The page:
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Updated on: Thursday, May 30, 2019, 01:50 PM IST

EPR rules must include guidelines for sound disposal of E-waste: Experts

A pile of electronic waste on a roadside in Guiyu. Much of modern electronic equipment contains toxic ingredients and as much as 4,000 tonnes of toxic e-waste is discarded every hour. Vast amounts are routinely and often illegally shipped as waste from Europe, USA and Japan to countries in Asia because it is easier and cheaper to dump the problem on poorer countries with lower environmental standards. Workers involved in dismantling e-waste are exposed to serious health hazards. |

A pile of electronic waste on a roadside in Guiyu. Much of modern electronic equipment contains toxic ingredients and as much as 4,000 tonnes of toxic e-waste is discarded every hour. Vast amounts are routinely and often illegally shipped as waste from Europe, USA and Japan to countries in Asia because it is easier and cheaper to dump the problem on poorer countries with lower environmental standards. Workers involved in dismantling e-waste are exposed to serious health hazards. |

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Mumbai: With the environment ministry notifying the new E-Waste Management Rules 2016, that would bring the producers under Extended Producer Responsibility (EPR), experts feel the need to infuse capital and recognise recycling as an industry. The new rules would make the manufacturer responsible to collect e-waste generated during the manufacture of any electrical and electronic equipment and also seek authorisation from State Pollution Control Boards (SPCBs).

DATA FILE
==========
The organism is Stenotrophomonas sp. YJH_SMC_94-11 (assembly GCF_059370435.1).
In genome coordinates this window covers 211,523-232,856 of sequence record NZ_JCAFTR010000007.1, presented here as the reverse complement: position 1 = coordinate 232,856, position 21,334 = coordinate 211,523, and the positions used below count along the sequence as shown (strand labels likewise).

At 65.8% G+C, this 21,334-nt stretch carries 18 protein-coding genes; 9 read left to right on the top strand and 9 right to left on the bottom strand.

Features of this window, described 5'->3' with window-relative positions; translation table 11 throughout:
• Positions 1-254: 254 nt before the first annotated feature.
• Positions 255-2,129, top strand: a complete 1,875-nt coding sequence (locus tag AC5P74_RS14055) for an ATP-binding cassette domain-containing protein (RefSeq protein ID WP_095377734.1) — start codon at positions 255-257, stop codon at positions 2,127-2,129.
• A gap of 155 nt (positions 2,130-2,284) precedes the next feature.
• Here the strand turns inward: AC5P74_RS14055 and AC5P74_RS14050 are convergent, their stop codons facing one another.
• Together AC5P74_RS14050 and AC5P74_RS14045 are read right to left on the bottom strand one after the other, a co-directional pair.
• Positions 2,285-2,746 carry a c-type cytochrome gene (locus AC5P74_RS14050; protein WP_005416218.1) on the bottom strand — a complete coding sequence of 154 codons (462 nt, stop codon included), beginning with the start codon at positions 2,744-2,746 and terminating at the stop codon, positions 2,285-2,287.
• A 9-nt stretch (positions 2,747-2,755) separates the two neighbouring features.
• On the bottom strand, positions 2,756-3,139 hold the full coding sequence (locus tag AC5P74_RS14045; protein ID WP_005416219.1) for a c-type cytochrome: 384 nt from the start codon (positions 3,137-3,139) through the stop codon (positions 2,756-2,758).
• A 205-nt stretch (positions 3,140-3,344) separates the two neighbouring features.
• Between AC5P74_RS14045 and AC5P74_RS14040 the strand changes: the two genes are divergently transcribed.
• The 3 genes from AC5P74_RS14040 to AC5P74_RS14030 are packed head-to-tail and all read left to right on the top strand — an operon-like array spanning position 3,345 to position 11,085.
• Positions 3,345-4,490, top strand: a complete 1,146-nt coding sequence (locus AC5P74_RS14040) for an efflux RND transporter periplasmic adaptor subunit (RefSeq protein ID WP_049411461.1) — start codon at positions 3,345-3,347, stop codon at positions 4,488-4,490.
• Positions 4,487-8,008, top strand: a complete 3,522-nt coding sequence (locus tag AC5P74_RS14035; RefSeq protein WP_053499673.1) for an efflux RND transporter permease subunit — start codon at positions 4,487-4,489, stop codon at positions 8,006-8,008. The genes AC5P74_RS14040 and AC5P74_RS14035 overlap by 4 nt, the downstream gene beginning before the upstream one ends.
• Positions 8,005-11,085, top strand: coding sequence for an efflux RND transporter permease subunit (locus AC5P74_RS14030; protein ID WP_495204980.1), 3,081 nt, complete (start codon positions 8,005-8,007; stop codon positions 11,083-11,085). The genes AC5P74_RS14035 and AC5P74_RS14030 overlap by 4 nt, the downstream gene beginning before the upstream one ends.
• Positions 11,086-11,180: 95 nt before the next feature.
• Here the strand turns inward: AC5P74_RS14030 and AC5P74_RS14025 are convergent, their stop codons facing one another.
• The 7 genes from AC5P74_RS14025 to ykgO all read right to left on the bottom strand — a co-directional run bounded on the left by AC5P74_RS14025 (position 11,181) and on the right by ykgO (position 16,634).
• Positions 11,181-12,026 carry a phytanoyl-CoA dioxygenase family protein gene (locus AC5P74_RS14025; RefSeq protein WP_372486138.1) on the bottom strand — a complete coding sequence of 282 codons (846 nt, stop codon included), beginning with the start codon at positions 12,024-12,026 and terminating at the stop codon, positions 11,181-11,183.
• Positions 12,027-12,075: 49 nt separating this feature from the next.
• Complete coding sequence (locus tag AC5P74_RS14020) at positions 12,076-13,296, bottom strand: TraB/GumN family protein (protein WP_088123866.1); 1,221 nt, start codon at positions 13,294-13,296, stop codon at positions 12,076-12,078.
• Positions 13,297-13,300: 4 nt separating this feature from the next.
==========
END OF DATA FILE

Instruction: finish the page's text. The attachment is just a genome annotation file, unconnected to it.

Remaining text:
Also Read: MCGM plans to produce power from solid waste in offing!

Satish Sinha, Associate Director, Toxics Links, said “We have been rating companies on EPR in terms of collection centres; buy back systems, awareness programmes and the results have been disappointing. Even the SPCBs do not mention E-waste rules on their website. We had no option but to move to court on this.”

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According to the experts, the new EPR rule would help the manufacture themselves take the responsibility of disposing the electronic waste. It would also help to create an organisation wherein people can come to dispose off their waste and also manage them.

“EPR would also help in reducing the cost for management of waste. At present, the waste management involves a lot of money for transporting the electronic waste and identifying the dumping sites,”added Sinha.

Also Read: Govt stresses on waste management to achieve smart cities

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Experts also say that the new EPR rule must also carry guidelines on disintegrating a particular electronic or electrical waste for its sound disposal.

Lusille Andrade, Associate Vice President, Environmental Management Centre said, “It is very important that guidelines must be included in the new EPR rules since there is a lack of recycling centres in the state.”

“There must be a proper E-waste management strategy in the state with proper resources in place to manage E-waste”, added Sinha.

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Published on: Thursday, July 28, 2016, 09:58 AM IST
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